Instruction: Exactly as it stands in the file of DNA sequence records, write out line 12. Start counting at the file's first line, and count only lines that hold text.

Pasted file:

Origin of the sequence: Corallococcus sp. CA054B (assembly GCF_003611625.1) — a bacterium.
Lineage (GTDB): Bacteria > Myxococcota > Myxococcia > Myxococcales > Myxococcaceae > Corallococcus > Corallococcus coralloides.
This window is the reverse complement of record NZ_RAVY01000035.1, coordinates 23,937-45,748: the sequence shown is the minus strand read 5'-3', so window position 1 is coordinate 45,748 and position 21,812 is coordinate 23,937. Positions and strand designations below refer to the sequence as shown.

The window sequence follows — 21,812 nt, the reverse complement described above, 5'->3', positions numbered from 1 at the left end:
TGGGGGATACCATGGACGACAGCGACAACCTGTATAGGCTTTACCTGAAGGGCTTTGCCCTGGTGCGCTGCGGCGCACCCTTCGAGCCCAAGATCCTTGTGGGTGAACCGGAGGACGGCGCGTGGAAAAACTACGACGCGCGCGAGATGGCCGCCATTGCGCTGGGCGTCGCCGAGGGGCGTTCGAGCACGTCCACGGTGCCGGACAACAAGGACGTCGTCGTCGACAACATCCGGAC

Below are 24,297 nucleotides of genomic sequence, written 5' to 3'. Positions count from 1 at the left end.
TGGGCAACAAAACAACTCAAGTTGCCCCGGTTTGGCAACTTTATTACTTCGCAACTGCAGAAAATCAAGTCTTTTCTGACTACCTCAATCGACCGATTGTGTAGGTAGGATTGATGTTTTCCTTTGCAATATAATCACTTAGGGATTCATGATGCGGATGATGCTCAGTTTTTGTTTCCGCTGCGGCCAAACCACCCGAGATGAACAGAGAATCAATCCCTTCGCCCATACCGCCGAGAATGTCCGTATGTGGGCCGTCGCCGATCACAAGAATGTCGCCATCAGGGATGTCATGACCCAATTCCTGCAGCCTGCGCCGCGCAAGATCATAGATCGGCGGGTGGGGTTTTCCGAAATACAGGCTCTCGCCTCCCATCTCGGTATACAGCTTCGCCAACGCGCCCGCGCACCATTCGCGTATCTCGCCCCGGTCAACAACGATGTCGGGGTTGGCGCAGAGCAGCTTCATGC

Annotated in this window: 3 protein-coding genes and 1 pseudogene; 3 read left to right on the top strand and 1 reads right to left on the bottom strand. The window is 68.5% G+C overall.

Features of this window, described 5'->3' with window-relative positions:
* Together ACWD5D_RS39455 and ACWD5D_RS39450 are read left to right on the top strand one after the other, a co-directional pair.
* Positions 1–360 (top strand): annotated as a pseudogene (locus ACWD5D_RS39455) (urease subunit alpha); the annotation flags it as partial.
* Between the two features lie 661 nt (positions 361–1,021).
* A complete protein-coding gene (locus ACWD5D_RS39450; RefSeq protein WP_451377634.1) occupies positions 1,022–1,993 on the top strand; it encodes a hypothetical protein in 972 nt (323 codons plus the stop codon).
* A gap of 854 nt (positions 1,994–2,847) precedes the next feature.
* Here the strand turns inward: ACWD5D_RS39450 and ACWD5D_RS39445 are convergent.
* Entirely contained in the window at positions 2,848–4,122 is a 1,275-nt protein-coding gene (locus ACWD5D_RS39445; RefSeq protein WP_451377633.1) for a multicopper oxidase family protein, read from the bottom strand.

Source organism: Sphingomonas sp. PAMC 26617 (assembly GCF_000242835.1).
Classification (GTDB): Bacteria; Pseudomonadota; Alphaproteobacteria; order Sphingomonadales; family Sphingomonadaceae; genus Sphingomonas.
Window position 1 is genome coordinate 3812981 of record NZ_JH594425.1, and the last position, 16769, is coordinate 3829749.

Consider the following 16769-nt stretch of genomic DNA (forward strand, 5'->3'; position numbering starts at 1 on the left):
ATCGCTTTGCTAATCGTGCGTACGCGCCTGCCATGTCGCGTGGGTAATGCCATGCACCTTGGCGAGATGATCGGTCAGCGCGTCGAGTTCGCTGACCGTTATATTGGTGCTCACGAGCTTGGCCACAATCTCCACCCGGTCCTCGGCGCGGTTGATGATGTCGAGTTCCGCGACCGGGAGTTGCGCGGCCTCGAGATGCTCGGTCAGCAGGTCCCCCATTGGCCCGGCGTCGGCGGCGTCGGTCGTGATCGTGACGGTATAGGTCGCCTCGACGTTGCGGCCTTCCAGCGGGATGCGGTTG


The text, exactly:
* Between the two features lie 661 nt (positions 361–1,021).